Virus therapy and radiotherapy may play bigger roles in future mesothelioma treatments. A joint report from the Institute of Cancer Research in London and the University of Leeds discusses the possibility of using cell-killing viruses to seek out and destroy cancerous tumors.
A type of virus, known as T-vec has already been approved by the NHS for treatment of advanced melanoma skin cancers. The virus is injected directly into patients’ tumors. For this therapy to succeed, the tumor must be located somewhere on the body that can be reached with a needle.
Previously, patients who received injections of virus therapy into the bloodstream developed antibodies that potentially deactivated the virus, rendering it useless. But the new research report shows that white blood cells can carry the virus to the tumor and reactivate the deactivated viruses.
“This discovery suggests that cancer treatments using virus therapy could be significantly expanded in future, as we previously believed that follow-up doses were useless once the body had produced antibodies against the virus,” said Dr. Ilett from the Leeds Institute of Cancer and Pathology.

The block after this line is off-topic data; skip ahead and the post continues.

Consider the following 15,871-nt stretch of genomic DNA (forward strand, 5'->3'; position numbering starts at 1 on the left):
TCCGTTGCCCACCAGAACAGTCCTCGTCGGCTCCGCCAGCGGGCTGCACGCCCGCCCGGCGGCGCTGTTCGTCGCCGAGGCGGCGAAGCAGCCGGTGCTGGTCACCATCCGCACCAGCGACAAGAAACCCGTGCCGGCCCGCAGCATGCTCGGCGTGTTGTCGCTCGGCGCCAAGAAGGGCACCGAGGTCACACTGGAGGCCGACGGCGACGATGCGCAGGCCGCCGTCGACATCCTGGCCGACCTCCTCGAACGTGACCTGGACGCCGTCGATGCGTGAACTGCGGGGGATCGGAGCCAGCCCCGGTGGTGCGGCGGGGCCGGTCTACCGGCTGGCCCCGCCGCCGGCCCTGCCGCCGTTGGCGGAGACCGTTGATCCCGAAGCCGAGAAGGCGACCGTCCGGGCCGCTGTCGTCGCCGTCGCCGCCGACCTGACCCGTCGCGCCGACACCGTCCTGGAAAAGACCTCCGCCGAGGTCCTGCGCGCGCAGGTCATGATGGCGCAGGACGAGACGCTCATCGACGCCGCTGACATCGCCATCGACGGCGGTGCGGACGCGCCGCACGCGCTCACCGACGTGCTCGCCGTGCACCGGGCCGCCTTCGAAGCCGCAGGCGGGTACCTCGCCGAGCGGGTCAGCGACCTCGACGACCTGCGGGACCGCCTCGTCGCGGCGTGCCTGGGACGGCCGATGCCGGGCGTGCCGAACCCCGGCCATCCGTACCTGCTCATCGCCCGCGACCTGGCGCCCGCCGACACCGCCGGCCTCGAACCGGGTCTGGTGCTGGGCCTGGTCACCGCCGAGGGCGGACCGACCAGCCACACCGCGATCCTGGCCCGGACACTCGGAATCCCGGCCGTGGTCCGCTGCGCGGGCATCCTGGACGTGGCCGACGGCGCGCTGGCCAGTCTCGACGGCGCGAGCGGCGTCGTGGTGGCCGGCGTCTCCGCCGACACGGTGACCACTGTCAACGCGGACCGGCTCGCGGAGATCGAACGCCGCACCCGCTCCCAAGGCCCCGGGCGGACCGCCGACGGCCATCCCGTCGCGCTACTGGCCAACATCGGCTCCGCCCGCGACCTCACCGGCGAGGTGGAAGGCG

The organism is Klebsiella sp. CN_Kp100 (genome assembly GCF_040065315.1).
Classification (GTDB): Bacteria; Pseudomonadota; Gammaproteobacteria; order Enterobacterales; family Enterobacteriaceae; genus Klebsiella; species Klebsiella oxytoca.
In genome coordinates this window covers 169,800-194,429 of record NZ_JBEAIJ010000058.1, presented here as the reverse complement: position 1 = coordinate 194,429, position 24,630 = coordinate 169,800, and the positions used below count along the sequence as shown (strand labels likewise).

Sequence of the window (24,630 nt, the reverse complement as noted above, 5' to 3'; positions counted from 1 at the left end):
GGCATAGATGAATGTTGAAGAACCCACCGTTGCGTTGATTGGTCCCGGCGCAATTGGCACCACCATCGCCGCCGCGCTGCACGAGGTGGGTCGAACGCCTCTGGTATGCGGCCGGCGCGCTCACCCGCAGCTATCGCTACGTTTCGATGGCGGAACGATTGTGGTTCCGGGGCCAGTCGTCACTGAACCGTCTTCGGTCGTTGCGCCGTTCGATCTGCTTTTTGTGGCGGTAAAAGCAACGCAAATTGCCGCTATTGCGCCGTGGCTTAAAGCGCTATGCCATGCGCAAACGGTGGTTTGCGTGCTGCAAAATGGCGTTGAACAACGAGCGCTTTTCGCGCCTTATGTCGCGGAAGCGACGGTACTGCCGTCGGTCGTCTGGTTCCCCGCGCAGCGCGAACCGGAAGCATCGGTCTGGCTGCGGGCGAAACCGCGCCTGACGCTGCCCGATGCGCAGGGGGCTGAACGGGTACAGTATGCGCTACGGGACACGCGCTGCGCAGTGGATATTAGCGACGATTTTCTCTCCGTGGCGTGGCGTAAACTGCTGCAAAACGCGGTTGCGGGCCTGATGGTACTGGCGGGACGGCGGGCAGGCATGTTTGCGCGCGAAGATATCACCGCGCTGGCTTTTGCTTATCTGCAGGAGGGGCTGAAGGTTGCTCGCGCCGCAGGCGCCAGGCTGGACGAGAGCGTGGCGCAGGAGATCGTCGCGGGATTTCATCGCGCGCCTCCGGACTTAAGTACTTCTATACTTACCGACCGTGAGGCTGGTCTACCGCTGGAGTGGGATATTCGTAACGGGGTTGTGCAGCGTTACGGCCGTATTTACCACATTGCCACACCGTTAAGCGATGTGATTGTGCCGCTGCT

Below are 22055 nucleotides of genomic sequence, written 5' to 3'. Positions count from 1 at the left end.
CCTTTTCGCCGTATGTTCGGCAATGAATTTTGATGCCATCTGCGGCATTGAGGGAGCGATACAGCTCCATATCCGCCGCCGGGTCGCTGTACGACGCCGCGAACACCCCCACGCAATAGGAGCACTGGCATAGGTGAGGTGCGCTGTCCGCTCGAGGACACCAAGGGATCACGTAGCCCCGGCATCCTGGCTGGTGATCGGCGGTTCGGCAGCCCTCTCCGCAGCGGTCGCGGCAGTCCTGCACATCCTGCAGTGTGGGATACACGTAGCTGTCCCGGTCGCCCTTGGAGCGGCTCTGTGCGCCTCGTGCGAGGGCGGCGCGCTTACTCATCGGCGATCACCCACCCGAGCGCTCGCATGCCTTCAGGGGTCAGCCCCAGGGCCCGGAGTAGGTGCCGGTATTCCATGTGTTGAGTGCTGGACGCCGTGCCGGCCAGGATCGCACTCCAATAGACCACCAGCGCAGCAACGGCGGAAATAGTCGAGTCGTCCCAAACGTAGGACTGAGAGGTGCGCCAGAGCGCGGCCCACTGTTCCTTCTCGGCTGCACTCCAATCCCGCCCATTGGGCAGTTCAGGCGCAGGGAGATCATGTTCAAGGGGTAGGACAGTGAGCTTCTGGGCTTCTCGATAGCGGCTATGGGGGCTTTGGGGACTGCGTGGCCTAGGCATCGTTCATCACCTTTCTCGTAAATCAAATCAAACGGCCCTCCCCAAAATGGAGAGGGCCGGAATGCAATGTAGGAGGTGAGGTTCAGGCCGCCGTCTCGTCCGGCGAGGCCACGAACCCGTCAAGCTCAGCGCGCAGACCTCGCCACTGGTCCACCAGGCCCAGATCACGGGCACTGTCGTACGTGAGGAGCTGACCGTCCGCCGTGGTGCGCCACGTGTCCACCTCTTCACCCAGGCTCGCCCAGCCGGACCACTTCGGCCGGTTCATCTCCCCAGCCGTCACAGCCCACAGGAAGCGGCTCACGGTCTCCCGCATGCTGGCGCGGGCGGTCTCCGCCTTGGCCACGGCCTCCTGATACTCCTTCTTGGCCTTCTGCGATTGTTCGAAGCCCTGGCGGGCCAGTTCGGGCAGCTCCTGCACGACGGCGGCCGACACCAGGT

Virus therapy isn’t the only treatment being looked at for mesothelioma. New research suggests that radiotherapy may also play a bigger role in treatment of this aggressive form of cancer.
Radiation scrambles the DNA of cancer cells, interrupting their life cycles and making it impossible for them to replicate. But thus far, radiotherapy has been of limited use in treating mesothelioma because it simply isn’t precise enough. New technology is changing this.
A new study published in the Journal of Thoracic Disease suggests radiotherapy is most useful in treating mesothelioma when combined with other therapies, like immunotherapy and surgery. Radiotherapy can be used after surgery to prevent the development of new tumors.
According to the research, radiotherapy stimulates the immune system, which can support immunotherapy treatments